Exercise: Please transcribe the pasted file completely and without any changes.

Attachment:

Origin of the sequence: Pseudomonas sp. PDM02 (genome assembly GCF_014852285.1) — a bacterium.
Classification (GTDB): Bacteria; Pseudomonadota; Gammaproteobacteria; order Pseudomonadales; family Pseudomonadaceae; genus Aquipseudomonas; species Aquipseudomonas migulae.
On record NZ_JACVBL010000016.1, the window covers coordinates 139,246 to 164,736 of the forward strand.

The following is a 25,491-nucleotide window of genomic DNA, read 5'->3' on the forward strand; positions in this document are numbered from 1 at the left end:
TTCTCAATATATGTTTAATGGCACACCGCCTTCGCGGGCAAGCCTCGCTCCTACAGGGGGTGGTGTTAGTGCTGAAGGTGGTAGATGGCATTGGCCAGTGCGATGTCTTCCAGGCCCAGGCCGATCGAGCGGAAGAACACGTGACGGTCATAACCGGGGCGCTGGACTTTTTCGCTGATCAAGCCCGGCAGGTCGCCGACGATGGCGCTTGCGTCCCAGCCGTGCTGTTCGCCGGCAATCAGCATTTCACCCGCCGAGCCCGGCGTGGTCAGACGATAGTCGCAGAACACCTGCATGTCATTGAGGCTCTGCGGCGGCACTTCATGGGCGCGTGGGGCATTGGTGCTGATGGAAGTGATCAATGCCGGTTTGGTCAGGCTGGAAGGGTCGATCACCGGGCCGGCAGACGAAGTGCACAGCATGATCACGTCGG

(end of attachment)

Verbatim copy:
Origin of the sequence: Pseudomonas sp. PDM02 (genome assembly GCF_014852285.1) — a bacterium.
Classification (GTDB): Bacteria; Pseudomonadota; Gammaproteobacteria; order Pseudomonadales; family Pseudomonadaceae; genus Aquipseudomonas; species Aquipseudomonas migulae.
On record NZ_JACVBL010000016.1, the window covers coordinates 139,246 to 164,736 of the forward strand.

The following is a 25,491-nucleotide window of genomic DNA, read 5'->3' on the forward strand; positions in this document are numbered from 1 at the left end:
TTCTCAATATATGTTTAATGGCACACCGCCTTCGCGGGCAAGCCTCGCTCCTACAGGGGGTGGTGTTAGTGCTGAAGGTGGTAGATGGCATTGGCCAGTGCGATGTCTTCCAGGCCCAGGCCGATCGAGCGGAAGAACACGTGACGGTCATAACCGGGGCGCTGGACTTTTTCGCTGATCAAGCCCGGCAGGTCGCCGACGATGGCGCTTGCGTCCCAGCCGTGCTGTTCGCCGGCAATCAGCATTTCACCCGCCGAGCCCGGCGTGGTCAGACGATAGTCGCAGAACACCTGCATGTCATTGAGGCTCTGCGGCGGCACTTCATGGGCGCGTGGGGCATTGGTGCTGATGGAAGTGATCAATGCCGGTTTGGTCAGGCTGGAAGGGTCGATCACCGGGCCGGCAGACGAAGTGCACAGCATGATCACGTCGG